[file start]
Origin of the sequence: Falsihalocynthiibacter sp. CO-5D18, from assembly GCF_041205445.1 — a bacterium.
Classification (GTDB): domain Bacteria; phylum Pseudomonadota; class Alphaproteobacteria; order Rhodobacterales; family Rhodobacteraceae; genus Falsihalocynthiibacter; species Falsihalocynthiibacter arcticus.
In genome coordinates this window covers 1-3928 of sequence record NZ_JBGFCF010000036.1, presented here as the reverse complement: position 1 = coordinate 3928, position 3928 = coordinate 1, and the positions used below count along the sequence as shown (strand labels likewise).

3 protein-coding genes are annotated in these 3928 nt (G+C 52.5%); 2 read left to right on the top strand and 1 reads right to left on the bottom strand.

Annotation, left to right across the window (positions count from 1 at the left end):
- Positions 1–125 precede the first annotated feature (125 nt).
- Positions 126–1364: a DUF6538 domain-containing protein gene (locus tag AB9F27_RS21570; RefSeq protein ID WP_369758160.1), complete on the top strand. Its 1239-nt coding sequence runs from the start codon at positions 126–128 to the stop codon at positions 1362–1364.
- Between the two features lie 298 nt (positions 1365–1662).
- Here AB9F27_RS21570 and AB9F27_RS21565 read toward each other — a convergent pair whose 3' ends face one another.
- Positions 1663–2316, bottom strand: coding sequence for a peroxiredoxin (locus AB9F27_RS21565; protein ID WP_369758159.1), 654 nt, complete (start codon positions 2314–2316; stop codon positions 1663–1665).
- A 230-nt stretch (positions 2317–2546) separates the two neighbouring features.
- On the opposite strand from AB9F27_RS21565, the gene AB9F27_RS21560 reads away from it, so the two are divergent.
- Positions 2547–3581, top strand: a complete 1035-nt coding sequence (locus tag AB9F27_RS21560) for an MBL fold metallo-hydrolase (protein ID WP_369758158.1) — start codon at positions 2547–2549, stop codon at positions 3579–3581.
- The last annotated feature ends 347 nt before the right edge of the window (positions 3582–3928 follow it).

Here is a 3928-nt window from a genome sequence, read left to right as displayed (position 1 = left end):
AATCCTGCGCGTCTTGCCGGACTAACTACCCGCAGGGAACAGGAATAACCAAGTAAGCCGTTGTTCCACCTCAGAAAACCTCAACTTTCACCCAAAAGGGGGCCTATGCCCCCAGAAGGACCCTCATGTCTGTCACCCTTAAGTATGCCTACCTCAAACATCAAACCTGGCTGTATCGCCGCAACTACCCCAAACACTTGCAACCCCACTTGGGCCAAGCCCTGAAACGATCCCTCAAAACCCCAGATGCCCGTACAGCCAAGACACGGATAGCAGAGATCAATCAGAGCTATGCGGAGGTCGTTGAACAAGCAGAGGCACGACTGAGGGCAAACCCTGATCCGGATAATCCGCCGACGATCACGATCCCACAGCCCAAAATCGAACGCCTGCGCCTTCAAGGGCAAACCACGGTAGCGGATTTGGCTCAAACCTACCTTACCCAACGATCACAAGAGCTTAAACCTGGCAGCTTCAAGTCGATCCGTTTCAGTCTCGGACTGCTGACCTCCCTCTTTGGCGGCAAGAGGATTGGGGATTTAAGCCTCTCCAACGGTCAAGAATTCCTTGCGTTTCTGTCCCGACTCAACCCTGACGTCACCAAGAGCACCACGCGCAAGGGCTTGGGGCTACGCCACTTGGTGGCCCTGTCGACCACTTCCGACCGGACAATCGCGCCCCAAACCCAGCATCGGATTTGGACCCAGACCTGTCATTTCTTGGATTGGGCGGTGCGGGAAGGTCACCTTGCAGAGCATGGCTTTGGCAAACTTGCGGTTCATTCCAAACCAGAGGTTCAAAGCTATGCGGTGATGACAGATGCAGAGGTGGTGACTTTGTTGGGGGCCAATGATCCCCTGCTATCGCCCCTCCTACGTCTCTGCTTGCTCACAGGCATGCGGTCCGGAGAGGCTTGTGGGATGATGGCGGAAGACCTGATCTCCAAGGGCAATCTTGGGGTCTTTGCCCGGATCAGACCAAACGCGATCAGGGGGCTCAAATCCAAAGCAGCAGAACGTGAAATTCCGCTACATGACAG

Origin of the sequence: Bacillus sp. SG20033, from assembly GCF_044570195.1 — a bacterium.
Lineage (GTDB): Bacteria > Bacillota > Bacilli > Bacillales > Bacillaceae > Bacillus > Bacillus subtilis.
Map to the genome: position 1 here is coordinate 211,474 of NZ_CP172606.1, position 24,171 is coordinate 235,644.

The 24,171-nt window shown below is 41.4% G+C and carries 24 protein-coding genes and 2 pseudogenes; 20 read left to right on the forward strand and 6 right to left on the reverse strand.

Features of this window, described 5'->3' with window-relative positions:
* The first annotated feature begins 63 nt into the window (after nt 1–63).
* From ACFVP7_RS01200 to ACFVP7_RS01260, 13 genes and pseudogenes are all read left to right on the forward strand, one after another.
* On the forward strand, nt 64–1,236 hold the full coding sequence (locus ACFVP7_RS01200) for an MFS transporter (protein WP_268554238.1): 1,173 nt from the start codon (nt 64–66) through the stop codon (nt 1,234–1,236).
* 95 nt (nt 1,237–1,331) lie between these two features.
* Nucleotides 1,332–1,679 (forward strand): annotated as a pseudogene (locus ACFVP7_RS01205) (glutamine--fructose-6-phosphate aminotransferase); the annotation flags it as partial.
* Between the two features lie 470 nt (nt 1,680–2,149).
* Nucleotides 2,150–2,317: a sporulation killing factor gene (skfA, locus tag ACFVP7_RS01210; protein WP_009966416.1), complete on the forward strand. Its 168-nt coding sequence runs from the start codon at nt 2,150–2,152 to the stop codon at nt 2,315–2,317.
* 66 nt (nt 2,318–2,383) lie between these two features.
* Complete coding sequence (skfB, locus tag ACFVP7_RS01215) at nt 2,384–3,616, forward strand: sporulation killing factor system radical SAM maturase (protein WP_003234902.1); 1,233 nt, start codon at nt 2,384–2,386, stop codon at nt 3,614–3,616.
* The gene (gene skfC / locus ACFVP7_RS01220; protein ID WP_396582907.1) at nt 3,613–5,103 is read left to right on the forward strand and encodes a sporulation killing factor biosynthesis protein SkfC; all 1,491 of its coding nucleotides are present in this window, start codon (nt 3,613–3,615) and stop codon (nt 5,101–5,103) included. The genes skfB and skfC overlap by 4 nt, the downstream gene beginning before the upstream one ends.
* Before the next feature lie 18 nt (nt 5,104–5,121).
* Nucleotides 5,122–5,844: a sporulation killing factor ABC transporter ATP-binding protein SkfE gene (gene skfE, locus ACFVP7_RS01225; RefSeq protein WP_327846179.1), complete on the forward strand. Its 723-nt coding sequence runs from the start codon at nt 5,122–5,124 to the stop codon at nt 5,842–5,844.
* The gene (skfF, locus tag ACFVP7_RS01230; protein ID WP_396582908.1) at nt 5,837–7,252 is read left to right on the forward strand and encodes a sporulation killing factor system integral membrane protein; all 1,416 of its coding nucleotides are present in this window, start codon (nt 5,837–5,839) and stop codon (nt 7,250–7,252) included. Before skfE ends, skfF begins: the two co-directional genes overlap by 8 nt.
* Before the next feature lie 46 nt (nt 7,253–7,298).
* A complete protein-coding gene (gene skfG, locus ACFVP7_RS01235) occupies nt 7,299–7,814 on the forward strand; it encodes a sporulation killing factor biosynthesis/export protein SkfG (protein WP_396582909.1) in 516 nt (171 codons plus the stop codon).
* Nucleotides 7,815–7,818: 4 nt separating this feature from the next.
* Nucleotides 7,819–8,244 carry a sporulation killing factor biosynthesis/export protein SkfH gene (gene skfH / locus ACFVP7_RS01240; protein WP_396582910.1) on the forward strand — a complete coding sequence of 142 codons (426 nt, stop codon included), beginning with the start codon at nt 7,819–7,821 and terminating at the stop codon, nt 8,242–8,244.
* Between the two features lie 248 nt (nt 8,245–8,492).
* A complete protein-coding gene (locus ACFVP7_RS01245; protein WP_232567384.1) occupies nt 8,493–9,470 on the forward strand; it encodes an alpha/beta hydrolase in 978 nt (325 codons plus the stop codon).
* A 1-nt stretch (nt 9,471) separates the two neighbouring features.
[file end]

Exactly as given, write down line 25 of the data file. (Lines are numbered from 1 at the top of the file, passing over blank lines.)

* 95 nt (nt 1,237–1,331) lie between these two features.